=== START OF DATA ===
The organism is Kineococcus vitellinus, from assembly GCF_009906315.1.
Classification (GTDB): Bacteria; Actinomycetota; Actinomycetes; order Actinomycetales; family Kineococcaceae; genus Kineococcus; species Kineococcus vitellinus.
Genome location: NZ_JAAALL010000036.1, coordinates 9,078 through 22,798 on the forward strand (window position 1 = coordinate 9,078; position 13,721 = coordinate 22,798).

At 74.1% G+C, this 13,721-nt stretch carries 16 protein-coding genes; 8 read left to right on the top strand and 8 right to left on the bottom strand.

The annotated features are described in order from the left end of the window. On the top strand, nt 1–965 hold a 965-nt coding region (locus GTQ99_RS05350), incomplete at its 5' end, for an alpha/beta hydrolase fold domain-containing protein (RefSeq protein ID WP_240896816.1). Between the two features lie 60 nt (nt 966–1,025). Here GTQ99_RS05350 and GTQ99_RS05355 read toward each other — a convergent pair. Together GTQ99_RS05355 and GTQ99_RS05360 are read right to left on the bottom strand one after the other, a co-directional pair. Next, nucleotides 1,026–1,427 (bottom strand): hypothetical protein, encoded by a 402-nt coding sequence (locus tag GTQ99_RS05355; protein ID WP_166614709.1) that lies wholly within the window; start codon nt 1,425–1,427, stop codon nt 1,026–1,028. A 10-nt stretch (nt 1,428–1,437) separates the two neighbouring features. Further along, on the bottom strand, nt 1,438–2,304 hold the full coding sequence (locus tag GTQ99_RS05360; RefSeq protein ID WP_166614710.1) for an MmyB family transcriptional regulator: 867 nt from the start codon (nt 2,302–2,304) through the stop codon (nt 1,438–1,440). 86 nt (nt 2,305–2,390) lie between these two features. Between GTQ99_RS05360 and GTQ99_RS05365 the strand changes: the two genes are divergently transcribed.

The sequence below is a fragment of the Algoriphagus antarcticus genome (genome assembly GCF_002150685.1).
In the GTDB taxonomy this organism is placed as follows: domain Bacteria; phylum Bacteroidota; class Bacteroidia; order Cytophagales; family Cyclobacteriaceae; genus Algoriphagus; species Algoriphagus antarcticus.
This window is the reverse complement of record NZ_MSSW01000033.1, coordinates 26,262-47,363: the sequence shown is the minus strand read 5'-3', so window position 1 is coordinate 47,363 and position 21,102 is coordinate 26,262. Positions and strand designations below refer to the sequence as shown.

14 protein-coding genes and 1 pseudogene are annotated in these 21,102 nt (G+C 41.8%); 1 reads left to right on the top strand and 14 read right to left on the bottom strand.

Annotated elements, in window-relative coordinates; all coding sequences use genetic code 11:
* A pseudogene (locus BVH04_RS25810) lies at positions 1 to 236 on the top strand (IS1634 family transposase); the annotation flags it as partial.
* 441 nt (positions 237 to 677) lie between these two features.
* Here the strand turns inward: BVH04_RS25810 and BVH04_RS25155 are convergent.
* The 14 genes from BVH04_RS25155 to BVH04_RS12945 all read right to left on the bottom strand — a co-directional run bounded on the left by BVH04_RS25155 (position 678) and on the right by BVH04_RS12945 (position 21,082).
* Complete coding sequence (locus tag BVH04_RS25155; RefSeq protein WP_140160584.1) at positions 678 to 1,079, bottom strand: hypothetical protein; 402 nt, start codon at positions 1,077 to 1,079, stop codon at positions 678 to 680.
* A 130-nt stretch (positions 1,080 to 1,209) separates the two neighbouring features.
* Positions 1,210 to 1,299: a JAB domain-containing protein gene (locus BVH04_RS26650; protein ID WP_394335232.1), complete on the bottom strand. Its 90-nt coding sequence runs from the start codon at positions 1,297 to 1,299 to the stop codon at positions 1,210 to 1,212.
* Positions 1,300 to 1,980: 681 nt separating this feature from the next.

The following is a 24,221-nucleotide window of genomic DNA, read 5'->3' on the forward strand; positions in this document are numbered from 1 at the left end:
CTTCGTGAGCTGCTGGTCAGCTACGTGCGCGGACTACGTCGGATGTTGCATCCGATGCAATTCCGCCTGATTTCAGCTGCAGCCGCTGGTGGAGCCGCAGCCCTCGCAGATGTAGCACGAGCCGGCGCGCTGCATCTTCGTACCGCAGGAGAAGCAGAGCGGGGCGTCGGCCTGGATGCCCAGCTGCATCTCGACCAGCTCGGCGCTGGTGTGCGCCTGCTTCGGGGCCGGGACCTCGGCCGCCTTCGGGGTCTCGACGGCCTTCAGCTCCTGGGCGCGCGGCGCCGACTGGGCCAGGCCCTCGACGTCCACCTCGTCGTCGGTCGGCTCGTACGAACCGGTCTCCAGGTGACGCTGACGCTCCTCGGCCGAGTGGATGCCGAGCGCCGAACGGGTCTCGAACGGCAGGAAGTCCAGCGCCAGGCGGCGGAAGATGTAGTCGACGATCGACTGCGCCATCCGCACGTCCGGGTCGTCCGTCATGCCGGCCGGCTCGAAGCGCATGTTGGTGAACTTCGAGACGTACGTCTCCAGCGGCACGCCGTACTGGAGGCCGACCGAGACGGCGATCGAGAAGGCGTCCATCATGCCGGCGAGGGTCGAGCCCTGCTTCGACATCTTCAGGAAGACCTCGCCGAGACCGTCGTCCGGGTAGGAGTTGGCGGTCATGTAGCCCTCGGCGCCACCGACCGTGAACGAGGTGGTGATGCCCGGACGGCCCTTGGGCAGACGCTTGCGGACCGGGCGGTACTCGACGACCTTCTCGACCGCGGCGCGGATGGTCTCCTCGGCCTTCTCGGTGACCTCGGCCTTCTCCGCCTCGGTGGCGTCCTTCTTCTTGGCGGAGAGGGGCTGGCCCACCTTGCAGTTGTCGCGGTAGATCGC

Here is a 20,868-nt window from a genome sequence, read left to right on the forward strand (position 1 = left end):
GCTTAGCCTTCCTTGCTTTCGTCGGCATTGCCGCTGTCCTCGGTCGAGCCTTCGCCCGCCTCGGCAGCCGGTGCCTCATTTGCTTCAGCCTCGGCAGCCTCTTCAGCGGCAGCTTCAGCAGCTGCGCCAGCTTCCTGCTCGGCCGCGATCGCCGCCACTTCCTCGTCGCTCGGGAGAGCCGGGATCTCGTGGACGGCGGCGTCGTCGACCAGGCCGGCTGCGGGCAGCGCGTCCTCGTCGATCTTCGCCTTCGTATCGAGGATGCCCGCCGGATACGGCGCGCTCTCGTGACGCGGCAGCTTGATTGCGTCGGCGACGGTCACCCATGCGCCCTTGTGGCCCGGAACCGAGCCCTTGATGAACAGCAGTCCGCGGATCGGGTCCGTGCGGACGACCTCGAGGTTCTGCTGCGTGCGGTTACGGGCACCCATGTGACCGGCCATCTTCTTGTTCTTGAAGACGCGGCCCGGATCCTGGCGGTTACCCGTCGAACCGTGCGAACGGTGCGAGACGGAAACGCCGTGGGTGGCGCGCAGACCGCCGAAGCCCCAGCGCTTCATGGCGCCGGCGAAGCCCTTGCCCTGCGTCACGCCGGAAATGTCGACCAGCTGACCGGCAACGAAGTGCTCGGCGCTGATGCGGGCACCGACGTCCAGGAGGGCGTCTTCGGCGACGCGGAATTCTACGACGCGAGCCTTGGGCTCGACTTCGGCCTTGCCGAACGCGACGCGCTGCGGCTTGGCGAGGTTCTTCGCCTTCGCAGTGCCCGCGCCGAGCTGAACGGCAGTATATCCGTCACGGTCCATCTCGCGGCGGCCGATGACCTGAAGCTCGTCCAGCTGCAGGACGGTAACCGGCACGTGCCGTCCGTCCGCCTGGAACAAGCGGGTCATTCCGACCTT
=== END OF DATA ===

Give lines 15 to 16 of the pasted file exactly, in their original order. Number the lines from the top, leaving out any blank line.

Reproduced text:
* Complete coding sequence (locus tag BVH04_RS25155; RefSeq protein WP_140160584.1) at positions 678 to 1,079, bottom strand: hypothetical protein; 402 nt, start codon at positions 1,077 to 1,079, stop codon at positions 678 to 680.
* A 130-nt stretch (positions 1,080 to 1,209) separates the two neighbouring features.